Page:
I don't think anybody wants to be cut open, but what are the alternatives? When a valve reaches the point that surgical intervention is needed, I think life expectancy without surgery is down to 1 or 2 years. At 61, with surgery, your life expectancy is easily 10 times that. OHS is major surgery, but for me, it was less painful and I had a quicker and easier recovery than my knee surgery. Most people are out of the hospital and getting around well after less than a week, I know I was.
OHS wakes you up a bit and you want to live a bit more
exactly ... its the wake up call.

Sadly its not actually the news of the valve problem that's the wakeup call, that's just the bad dream before you wake up from surgery; where you then really understand what the hell has happened.

Best Wishes
Check out minimally invasive options. I just had my aortic valve replaced on June 12 via mini thoracotomy. I am off the serious pain meds (don't need them anymore), I feel mostly recovered from the "wounds" and my heart already feels better than it has in years.
I am trying to start some rehab next week. I have been walking, but it has been around 20 years since I have exercised and just want a professional in the room. Where I live, I could go to "cardiac rehab" but it would require 2+ hours of driving 3 days a week and, just no.

The alternative is increasingly painful Decrease in quality of life until... the organ gives out.
Check out minimally invasive options.
I certainly agree that a minimally invasive procedure is great IF your surgeon considers it an appropriate option.

I had a mitral valve repair and installation of a mechanical On-X aortic valve last Sep. I specifically asked about a minimally invasive procedure; my surgeon said my procedure was more compatible with a full sternotomy. I trusted the surgeon, so I agreed to his plan. The recovery is hard work, but it is doable. I never had any significant pain. Long term I want a good repair job; the recovery is just a temporary condition. I did get a 2nd opinion which also proposed a full sternotomy.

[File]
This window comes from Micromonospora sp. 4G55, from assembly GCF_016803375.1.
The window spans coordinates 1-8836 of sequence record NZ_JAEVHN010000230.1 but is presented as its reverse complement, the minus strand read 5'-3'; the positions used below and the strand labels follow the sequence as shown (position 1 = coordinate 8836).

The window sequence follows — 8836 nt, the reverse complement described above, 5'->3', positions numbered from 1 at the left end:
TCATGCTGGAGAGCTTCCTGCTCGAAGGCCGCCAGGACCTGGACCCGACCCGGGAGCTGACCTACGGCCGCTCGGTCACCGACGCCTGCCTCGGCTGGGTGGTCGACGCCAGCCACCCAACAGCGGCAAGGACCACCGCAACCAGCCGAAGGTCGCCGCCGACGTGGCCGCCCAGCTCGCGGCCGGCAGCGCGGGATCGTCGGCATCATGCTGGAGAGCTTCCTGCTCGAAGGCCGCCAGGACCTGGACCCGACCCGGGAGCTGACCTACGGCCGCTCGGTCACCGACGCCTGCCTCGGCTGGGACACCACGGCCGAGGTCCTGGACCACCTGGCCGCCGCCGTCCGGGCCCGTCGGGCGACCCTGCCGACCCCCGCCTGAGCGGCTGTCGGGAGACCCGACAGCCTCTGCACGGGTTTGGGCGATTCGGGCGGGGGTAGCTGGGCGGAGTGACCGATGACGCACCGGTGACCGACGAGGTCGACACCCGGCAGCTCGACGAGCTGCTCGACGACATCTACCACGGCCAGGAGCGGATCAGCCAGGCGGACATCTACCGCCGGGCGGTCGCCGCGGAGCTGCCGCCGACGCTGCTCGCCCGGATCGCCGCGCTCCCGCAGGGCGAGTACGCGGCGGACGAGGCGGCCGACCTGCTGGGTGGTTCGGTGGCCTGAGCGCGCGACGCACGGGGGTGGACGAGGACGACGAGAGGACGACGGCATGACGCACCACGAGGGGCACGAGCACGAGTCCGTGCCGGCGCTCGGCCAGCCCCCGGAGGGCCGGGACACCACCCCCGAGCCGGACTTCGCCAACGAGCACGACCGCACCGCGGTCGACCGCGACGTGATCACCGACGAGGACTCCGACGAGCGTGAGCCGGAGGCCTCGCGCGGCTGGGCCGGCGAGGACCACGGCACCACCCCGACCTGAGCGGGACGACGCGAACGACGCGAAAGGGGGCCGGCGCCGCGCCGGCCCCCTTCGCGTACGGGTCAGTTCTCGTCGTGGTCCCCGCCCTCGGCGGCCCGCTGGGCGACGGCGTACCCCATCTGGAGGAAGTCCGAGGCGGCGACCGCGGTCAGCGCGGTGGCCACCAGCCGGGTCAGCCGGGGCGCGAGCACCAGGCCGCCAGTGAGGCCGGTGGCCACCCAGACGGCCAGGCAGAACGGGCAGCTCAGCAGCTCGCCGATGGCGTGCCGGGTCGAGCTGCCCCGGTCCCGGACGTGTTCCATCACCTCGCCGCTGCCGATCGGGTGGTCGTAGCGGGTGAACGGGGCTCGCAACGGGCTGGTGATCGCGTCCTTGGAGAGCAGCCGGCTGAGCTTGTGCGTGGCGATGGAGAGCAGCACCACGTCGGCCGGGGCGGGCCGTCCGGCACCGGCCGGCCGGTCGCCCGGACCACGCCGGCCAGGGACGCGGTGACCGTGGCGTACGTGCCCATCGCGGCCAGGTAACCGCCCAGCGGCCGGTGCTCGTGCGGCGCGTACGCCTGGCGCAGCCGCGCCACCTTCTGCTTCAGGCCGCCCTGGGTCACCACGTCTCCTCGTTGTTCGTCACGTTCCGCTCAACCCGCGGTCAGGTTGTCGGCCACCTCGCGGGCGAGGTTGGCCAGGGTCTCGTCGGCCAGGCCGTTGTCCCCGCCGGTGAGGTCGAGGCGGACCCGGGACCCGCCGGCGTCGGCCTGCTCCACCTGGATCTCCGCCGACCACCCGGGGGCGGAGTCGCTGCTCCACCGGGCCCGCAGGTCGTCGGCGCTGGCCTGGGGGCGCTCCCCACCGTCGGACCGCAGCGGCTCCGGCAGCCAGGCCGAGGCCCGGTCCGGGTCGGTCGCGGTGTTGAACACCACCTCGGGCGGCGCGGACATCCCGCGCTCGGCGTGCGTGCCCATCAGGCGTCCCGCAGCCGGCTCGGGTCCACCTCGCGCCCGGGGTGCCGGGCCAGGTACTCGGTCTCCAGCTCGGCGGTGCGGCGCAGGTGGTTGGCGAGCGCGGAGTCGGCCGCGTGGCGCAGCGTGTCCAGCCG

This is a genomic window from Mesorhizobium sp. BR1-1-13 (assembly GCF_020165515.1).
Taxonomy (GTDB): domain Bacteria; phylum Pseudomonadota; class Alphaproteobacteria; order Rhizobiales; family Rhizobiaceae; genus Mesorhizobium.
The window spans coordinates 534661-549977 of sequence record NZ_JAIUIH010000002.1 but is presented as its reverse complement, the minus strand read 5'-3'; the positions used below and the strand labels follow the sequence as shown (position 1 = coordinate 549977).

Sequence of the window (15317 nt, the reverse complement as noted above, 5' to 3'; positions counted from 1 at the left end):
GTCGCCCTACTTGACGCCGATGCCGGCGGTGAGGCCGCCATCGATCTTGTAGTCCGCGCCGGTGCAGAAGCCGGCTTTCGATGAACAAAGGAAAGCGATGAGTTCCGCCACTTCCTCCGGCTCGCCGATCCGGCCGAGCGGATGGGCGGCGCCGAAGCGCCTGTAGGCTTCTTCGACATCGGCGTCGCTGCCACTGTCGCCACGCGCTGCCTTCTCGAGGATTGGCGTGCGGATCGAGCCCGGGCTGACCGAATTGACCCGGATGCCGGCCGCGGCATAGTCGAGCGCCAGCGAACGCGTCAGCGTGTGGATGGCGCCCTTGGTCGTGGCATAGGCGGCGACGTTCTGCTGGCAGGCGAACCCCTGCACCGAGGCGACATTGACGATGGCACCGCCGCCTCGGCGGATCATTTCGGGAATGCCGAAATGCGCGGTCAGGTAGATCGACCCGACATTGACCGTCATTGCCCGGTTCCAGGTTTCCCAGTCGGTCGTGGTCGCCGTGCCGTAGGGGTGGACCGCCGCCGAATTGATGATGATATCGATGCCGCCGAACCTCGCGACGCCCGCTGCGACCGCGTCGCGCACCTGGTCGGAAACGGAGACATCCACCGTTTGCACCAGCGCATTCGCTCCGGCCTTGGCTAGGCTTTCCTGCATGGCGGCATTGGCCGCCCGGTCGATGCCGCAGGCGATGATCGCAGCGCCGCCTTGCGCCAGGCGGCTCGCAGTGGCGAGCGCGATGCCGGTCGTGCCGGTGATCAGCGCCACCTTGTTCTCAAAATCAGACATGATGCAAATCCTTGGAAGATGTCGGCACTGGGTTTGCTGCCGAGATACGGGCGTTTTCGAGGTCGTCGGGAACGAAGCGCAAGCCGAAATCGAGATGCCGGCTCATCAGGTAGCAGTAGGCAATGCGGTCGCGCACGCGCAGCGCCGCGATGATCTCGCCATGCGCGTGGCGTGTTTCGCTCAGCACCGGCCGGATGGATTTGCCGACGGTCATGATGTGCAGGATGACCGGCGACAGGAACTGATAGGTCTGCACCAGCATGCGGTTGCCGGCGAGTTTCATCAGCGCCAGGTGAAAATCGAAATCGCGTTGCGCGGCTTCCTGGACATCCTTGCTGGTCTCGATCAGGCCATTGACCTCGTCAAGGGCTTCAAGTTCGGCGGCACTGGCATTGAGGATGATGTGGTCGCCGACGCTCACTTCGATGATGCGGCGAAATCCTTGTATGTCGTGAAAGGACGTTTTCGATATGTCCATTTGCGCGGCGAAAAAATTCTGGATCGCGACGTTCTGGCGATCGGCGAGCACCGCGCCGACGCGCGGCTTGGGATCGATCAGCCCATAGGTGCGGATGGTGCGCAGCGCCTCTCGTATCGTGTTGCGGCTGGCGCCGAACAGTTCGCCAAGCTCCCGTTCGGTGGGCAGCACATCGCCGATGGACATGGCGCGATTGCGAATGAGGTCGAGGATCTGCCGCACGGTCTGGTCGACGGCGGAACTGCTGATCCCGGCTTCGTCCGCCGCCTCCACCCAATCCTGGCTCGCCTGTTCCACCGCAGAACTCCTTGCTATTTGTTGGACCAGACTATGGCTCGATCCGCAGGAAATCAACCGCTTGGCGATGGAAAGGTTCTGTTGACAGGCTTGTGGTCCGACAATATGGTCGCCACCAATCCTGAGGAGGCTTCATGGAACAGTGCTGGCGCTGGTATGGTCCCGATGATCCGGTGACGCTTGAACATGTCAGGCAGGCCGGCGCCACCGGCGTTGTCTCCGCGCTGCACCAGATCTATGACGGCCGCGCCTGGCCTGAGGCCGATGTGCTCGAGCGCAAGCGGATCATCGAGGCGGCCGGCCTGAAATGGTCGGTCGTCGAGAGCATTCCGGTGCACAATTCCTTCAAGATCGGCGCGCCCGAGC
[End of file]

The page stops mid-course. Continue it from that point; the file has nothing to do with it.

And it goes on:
Because of my size (400#), neither surgeon I have seen wants to do surgery at this time. I have lost 80+ pounds since December. I continue to lose weight. One surgeon is willing to do OHS if I get below 350# the other will do sooner if I continue to lose weight. (Waiting for a rash on my chest to clear up. Psoriasis.) It has gotten better with treatment in the last 2 weeks. Doc said to check back with him in another two weeks. Had a heart cath before my TAVR attempt and minimal blockage was found. One place >10% and another >20%. Doc said at my age those are inconsequential. Both surgeons are willing to discuss another TAVR attempt but think it is risky and would recommend OHS.

Thanks to all for your input.
My mom had her mitral valve replaced in 2005 at age 64. She was very bad...waited too long to get it replaced. She had an oinker and triple bypass. Fast forward to now-she is almost 84. Doing very well considering-living on her own in a senior apartment near me. I so admire all of you on here!
Down 97 pounds since December. Doc wants me to drop about 50 more before he will do surgery.
Congratulations, 100lbs in 6 months! Great work.

Can you share your recipe for weight loss? I need to lose weight but am stuck at 15lb loss but I need to lose 50lbs more.
I had my stenotic aortic valve replaced wirh a St. Jude valve in 1977. Have to take warfarin daily and have blood tested for coagulation rate every week or so, but other than that life is normal. Surgery was uneventful.
I am absolutely amazed by how long some of your mechanical mechanical valves have lasted. I originally read they have a life expectancy of up to 20-25 years, but it sounds like they can last substantially longer. I must've interpreted what I read wrong. In 1977 I was 7 years old and having my PEX OHS.
I originally read they have a life expectancy of up to 20-25 years, but it sounds like they can last substantially longer
I'm not sure where the 20-25 year figure comes from. That is not supported in the medical literature. A mechanical valve should be expected to last a person the rest of their life.

Have a read of this 30 year study on the St Jude mechanical valve. 30 year freedom from reoperation was 92%.